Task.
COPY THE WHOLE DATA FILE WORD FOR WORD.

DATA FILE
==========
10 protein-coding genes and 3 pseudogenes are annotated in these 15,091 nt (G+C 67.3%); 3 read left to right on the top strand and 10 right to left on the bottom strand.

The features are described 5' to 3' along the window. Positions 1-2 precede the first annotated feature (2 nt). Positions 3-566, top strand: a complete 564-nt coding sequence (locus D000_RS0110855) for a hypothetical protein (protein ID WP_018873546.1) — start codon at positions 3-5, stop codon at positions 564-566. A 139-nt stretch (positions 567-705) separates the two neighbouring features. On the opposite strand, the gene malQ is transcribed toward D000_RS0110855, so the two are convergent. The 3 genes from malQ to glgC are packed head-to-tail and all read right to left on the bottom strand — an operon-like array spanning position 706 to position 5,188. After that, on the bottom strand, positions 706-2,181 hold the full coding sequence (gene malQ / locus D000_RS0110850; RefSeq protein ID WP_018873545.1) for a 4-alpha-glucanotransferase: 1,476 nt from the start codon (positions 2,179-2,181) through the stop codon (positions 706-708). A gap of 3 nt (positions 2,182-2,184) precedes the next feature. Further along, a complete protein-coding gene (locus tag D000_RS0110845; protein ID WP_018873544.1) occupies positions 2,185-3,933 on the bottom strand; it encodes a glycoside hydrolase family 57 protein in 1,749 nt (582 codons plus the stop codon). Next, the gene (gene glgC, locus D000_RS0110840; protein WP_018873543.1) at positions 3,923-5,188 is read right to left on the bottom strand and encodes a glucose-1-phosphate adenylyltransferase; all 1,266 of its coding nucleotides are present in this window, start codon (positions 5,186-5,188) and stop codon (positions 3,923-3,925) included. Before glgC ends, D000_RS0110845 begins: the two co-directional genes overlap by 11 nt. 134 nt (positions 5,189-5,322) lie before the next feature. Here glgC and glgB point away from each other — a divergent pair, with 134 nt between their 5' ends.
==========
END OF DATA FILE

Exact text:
10 protein-coding genes and 3 pseudogenes are annotated in these 15,091 nt (G+C 67.3%); 3 read left to right on the top strand and 10 right to left on the bottom strand.

The features are described 5' to 3' along the window. Positions 1-2 precede the first annotated feature (2 nt). Positions 3-566, top strand: a complete 564-nt coding sequence (locus D000_RS0110855) for a hypothetical protein (protein ID WP_018873546.1) — start codon at positions 3-5, stop codon at positions 564-566. A 139-nt stretch (positions 567-705) separates the two neighbouring features. On the opposite strand, the gene malQ is transcribed toward D000_RS0110855, so the two are convergent. The 3 genes from malQ to glgC are packed head-to-tail and all read right to left on the bottom strand — an operon-like array spanning position 706 to position 5,188. After that, on the bottom strand, positions 706-2,181 hold the full coding sequence (gene malQ / locus D000_RS0110850; RefSeq protein ID WP_018873545.1) for a 4-alpha-glucanotransferase: 1,476 nt from the start codon (positions 2,179-2,181) through the stop codon (positions 706-708). A gap of 3 nt (positions 2,182-2,184) precedes the next feature. Further along, a complete protein-coding gene (locus tag D000_RS0110845; protein ID WP_018873544.1) occupies positions 2,185-3,933 on the bottom strand; it encodes a glycoside hydrolase family 57 protein in 1,749 nt (582 codons plus the stop codon). Next, the gene (gene glgC, locus D000_RS0110840; protein WP_018873543.1) at positions 3,923-5,188 is read right to left on the bottom strand and encodes a glucose-1-phosphate adenylyltransferase; all 1,266 of its coding nucleotides are present in this window, start codon (positions 5,186-5,188) and stop codon (positions 3,923-3,925) included. Before glgC ends, D000_RS0110845 begins: the two co-directional genes overlap by 11 nt. 134 nt (positions 5,189-5,322) lie before the next feature. Here glgC and glgB point away from each other — a divergent pair, with 134 nt between their 5' ends.